now, it should be clear to everyone that the change called for by
the American people in the election of 2008 will be difficult to
come by because it will not be gained by President Barack Obama
simply waving a wand. Once this fight to enact the Stimulus
Package is over, he will claim an important victory for having done
it so quickly after his Inauguration, but he will also have learned
important lessons on how to fight.
lesson was how to manage bi-partisanship in the Congress.
The first mistake was to give the process of shaping the Stimulus
Package for the most part, to the House Appropriations Committee.
Obama should have fashioned a bill in the White House, with guidelines
to give to the House. That would have kept Rep. Obey’s
Committee from loading up bill up with extraneous measures that
didn’t look like stimulus material. In turn, that would
have lessened the opportunity for Republicans to criticize it and
finally not vote for it on that basis. Obey also gave too
much ground in tax cuts to Republicans, rather than starting low
and ending up with 30% of the bill. It put the President on the
defensive, trying to explain that the so-called “pork”
in the bill only constituted 1% of it, but not having it there in
the first place would prevented him, in the end, from having to
call a meeting of the House Democratic Leadership to try to get
lesson is how to lead in the arena of policy interpretation.
To the public, to push a piece of legislation that would help them
as a “Stimulus Package” is confusing economic-speak.
It would have been better to push it as a “jobs bill.”
The fuel for this was the fact that the economy loss 2.5 million
jobs last year and over 500,000 in the month of January 2009.
But the media didn’t play along and gave Republicans a great
opening to seize the leadership of interpreting the bill by criticizing
it as “pork” and as “wasteful spending.”
be fair to President Obama and the Democrats, many of the items
such as those in education have been propose for some time, such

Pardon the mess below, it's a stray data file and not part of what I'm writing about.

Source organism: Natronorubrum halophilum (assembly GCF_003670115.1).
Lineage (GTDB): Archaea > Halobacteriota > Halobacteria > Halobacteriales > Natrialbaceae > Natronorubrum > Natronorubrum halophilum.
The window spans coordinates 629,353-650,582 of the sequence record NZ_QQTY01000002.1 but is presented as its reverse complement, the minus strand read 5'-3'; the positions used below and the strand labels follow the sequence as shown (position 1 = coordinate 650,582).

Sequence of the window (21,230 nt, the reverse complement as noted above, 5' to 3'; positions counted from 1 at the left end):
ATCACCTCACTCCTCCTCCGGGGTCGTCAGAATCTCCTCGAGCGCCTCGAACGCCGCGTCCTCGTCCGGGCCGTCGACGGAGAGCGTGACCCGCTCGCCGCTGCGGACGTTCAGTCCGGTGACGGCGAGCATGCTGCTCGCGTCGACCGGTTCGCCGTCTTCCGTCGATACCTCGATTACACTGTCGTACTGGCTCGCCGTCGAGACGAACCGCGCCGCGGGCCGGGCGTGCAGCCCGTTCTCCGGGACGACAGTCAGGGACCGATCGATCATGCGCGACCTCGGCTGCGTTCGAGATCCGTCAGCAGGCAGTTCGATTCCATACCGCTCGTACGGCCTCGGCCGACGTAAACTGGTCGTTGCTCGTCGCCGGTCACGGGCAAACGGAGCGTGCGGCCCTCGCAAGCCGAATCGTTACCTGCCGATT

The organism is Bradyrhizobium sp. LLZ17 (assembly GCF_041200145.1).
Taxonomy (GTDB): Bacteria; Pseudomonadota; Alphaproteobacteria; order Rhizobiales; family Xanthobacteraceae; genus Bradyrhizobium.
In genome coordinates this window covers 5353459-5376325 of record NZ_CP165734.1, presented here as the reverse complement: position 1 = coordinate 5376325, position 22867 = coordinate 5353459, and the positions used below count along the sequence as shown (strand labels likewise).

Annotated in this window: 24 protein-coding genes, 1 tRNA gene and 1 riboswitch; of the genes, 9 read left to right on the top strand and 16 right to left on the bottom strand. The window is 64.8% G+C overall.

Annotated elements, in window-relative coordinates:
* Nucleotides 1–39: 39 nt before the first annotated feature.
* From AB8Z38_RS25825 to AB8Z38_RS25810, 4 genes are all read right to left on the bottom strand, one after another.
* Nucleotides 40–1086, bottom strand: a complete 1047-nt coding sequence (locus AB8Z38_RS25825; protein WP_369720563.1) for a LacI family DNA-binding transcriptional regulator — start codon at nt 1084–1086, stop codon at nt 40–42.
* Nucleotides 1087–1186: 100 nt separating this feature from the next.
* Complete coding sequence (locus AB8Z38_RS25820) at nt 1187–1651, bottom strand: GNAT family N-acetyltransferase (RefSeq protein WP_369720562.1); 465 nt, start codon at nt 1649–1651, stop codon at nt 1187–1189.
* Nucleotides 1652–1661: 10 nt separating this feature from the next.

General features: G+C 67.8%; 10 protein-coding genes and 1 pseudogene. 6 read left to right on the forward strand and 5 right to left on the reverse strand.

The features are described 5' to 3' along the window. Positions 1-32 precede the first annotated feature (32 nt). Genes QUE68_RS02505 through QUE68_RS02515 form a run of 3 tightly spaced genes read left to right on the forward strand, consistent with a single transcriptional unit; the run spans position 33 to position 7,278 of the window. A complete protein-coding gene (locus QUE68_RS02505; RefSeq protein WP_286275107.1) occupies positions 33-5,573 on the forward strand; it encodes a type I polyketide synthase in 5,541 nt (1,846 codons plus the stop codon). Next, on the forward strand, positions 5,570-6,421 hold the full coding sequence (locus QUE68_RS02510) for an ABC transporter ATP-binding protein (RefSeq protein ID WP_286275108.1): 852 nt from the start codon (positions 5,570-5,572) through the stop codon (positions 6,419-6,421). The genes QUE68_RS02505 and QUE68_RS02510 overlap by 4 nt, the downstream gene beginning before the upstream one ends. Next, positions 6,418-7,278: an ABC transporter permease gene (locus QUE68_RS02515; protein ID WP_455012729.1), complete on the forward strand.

as increases in Pell grants, or school construction, but they haven’t
had the control of the Congress and the White House to enact them.
They made a judgment that putting these items in a bill which was
sure to pass, made it more likely these measures would be enacted.
the other hand, Republicans wanted such items to come up in “regular
order,” in other words, in the Education appropriation process,
where they would not be pressured to support them. In
fact, we will see what happens in “regular order” when
the heat of the Stimulus dies down and other important measures
come up in various committees.
the base of the President’s problem is a dirty little secret.
He won the election with a coalition of 60% whites and 40% people
of color. But that coalition doesn’t look like the power structure
it confronts. When that coalition confronts the power structure
and pushes for change, it confronts the overhang of conservative
politics: media favoritism to that ideology backed by a muscular
intellectual establishment, and a Democratic party in Congress that
lacks the discipline to overpower the opposition. This
situation will come up repeatedly.
the President will have to use his considerable skills of communication
to go to the American people to force change in the Congress.
As I have argued here many times, he needs a formidable force outside
of the Congress to help with the problem of mismatch between his
winning coalition and the power structure in place.
The new organization, ‘Organizing for America’ was given
orders to have house meetings where there could be “policy
discussions” on the Stimulus Package. But this
coded language was not “let’s go to war” and exact
some accountability from our elected officials. The
OFA should be given clear instructions – perhaps not by the
President -- to organize for change by pressuring local officials
to get in line. Or why does it exist?
thing that puzzles me is why the President has to learn much of
anything with such experienced people around him. The loss
of Tom Daschle as crucial because he was a respected political operative,
better in my book that Harry Reid. President Obama has
lots of policy experts, now he should find expert political operatives
to handle the strategy that gets things done.
Editorial Board member
Dr. Ron Walters is the Distinguished Leadership Scholar, Director
of the African American Leadership Center and Professor of Government
and Politics at the University of Maryland College Park. His latest
book is: The
Price of Racial Reconciliation (The Politics of Race and Ethnicity)
(Rowman and Littlefield). Click here
to contact Dr. Walters.